Mayor suggests legal action over commission vote

BUCKHANNON — Calling the Upshur County Commission’s vote to allow Tennerton Public Service District to pursue expanding its territory along Route 33 West “unfounded, arbitrary and capricious,” Buckhannon Mayor David McCauley called for the city council to support possible legal action the city utility boards may take to protect their interests.

McCauley also said the decision “erects a wall around our city that will inhibit Buckhannon’s opportunity to grow.”

McCauley read a four-page statement out loud at the most recent Buckhannon City Council meeting — a week after the commission voted 3-0 to allow the Tennerton PSD to begin the process of extending the boundaries of the Tennerton PSD west to the county line. The commission’s vote came after two public meetings with city officials and commercial property owners along the proposed expansion route.

Tennerton PSD has proposed a $5.6 million project to take sewer to 150 or so properties on the western side of Route 33, according to McCauley. It was noted at the last county commission meeting with interested parties that the City of Buckhannon surveyed residential property owners who comprise the majority of the 150 or so customers and determined that only 24 percent want public sewer service. However, all would be required to participate in a public sewer if assigned to the Tennerton PSD.

In the statement, McCauley said, “You might imagine our city officials’ collective dismay and outrage really — to learn just one week ago today that the Upshur County Commission had decided to reassign substantial sewer utility territory, long belonging to our city, to a struggling public service district.”

The mayor outlined the city’s work over the areas in the area of utilities as well as problems the Tennerton PSD has experienced.

He further outlined three financial models the city could take to realize its utility projects including annexation, financial participation from the benefiting parties and a utility surcharge model.

“There has been absolutely no showing of cause supporting any possible conclusion that our city utility boards cannot complete the projects along Route 33 west or any other place for that matter,” McCauley said. “The seminal question in reassigning utility territory has to be a supported finding that the entity from whom the territory is proposed to be taken cannot perform the work.”

McCauley noted the sanitary board has gone on record saying that it can achieve completion of the northside sewer project during the 2020 construction season and the southside sewer and water projects during the 2021 construction season while the earliest a Tennerton sewer project could begin is estimated at 2023.

“This evening, I request that our city council take a formal position to vigorously support the anticipated actions of our sanitary board and possibly our water board, if necessary to protect their respective utility territory rights along Route 33 West and to challenge this decision by the county commission before a final court if necessary,” McCauley continued in his statement.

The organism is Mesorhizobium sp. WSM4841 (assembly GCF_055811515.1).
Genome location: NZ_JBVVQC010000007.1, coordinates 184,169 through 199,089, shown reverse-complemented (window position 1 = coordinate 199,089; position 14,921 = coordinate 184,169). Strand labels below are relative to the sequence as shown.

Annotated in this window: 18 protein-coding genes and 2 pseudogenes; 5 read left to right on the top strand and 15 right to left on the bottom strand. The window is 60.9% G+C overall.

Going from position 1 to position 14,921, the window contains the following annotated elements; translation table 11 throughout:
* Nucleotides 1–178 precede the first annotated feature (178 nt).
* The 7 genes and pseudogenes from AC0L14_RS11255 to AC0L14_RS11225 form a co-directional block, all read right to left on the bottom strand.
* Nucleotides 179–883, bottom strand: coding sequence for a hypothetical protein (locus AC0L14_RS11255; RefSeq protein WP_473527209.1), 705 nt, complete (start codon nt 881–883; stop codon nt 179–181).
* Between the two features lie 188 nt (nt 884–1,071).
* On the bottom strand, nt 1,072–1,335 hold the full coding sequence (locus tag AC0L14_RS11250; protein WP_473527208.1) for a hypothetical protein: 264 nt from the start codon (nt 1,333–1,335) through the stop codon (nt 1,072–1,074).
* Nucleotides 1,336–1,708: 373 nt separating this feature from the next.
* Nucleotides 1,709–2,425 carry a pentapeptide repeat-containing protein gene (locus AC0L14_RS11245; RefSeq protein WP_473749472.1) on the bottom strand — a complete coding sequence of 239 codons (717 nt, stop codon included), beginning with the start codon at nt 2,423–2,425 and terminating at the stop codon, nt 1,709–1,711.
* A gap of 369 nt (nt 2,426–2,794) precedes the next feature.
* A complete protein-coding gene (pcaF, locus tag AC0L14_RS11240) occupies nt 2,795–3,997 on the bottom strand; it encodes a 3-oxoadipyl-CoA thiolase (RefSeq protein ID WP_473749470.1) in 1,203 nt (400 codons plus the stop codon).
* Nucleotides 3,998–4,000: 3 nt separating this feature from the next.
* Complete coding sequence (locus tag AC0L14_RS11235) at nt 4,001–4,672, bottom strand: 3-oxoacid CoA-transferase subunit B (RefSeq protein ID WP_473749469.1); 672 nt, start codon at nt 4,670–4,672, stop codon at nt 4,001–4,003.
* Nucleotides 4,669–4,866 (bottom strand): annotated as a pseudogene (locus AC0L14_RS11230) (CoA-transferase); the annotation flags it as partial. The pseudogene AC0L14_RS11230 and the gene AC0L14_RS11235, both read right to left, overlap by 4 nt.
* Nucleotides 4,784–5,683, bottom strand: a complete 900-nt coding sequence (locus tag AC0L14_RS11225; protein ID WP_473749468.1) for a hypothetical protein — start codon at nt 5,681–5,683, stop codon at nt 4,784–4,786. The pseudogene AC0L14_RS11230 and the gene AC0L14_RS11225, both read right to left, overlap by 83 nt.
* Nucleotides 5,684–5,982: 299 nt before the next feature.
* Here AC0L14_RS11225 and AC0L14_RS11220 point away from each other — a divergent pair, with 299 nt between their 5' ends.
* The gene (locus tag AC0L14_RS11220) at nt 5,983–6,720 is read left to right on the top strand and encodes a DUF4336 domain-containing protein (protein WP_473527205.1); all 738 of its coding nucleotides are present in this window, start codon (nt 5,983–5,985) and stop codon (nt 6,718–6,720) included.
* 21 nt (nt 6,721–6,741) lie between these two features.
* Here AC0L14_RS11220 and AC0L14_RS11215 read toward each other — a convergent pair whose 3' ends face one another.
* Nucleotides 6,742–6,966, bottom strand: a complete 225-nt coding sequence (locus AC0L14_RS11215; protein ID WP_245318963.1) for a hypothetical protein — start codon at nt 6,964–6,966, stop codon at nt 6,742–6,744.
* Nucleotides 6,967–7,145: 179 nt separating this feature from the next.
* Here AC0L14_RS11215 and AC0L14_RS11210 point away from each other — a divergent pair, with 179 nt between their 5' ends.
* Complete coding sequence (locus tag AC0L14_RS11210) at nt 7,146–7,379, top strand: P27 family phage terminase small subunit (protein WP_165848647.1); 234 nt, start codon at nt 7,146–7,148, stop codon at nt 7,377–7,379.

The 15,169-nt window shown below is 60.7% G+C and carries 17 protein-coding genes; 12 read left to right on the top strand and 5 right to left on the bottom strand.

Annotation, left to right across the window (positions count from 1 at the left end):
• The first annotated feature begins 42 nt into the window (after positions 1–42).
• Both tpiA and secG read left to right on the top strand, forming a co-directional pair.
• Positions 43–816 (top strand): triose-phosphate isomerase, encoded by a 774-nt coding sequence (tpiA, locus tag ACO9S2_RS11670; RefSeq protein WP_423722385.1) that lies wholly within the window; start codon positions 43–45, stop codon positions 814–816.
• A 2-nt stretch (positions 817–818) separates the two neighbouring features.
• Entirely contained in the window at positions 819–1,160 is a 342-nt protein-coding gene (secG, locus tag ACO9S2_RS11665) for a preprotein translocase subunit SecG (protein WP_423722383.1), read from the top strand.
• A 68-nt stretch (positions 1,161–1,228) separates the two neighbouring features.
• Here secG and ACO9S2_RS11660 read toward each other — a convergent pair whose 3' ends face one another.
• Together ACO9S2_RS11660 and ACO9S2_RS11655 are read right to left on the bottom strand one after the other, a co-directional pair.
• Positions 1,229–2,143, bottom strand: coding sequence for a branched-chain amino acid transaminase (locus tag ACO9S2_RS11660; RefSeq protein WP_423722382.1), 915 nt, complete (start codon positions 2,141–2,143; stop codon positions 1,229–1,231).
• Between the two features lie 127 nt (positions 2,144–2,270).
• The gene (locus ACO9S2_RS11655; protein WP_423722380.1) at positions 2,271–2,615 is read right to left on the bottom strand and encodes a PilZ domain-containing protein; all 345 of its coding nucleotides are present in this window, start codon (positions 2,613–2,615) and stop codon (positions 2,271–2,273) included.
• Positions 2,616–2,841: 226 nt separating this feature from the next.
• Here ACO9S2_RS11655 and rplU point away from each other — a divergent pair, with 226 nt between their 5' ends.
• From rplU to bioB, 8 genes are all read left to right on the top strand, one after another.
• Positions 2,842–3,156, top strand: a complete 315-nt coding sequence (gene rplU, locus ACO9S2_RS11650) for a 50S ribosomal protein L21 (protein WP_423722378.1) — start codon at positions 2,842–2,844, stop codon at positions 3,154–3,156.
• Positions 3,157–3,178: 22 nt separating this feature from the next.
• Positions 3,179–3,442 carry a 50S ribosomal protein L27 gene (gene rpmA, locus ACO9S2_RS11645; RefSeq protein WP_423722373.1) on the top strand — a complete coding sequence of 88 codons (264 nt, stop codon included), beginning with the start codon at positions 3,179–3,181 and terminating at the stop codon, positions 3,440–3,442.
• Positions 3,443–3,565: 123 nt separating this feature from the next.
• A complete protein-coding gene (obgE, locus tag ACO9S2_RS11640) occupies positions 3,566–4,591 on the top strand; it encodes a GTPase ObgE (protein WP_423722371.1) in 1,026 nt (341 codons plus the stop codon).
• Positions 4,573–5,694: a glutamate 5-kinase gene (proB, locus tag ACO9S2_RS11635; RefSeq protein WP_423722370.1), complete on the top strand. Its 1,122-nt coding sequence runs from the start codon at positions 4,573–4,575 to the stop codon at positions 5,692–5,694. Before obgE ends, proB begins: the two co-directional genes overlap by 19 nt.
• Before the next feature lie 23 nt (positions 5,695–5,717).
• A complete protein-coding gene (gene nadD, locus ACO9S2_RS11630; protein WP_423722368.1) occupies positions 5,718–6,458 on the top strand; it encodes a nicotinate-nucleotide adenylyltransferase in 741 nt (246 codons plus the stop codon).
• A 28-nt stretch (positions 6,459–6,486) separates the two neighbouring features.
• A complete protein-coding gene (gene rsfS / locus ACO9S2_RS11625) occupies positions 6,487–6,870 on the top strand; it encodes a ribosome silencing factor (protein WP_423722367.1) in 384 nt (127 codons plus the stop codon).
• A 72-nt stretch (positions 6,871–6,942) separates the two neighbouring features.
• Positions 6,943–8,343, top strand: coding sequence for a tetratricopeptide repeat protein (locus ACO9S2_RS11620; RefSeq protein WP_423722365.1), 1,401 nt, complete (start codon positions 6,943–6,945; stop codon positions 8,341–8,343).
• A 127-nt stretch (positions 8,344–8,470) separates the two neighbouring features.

Councilman Robbie Skinner moved, seconded by councilman David Thomas to stand behind the sanitary and water boards and to take all action necessary, legal and administrative to protect the city’s utility territorial rights.

Skinner and Thomas both sit on the water board as council members and McCauley chairs the water and sanitary boards. All council members serve on one of the four boards — water, sanitary, consolidated public works or waste.

Thomas said, “I support you 100 percent.”

City recorder Randy Sanders said he attended both meetings at the county commission.

“In the second meeting, I was appalled and surprised to learn of the action that was about to be taken without, as far as I know, any consideration of the current utility customers in the Tennerton PSD,” he said. I mean, they are going to be surprised about this. I just hope, if it comes to a point where they are in a public meeting, that every customer — all 851 or so — is notified and given an opportunity to express their opinion as to whether or not they want to help finance this project largely for commercial developers.”

Skinner said he attended both county commission meetings and spoke to two of the commissioners privately in between the meetings explaining what was at stake and why it was important for the City of Buckhannon and for the people who live in the Tennerton and Hodgesville PSD areas that would not have to bare the brunt of the project.

“I thought they got it,” he said. “That meeting last week where they were trying to flex their muscles…I left like everybody else – extremely disappointed.”

McCauley said, “We cannot allow this action to stand. We have to defend ourselves. We have to assert our position and we most certainly will do that.”

When reached for comment Friday morning, commission president Sam Nolte said the county commission was not attempting to take over the city’s territory by giving the Tennerton PSD the ability to pursue their project.

“The expansion of Tennerton PSD’s boundaries has enabled them to serve an area currently unserved in Upshur County,” he said.

Further, Nolte said that the county commission does not determine which utility – whether it is the PSD or the city – is the proper one to provide service.

That is the role of the Public Service Commission, Nolte added.

“The city has a statutory right to provide services up to 20 miles outside the city limits,” he said.

Nolte said there will be a hearing before the county commission in the next 30 days and at that point, the commission could recommend that the Tennerton PSD’s expansion go before the Public Service Commission.

“Ultimately, it still goes to the Public Service Commission,” he said.


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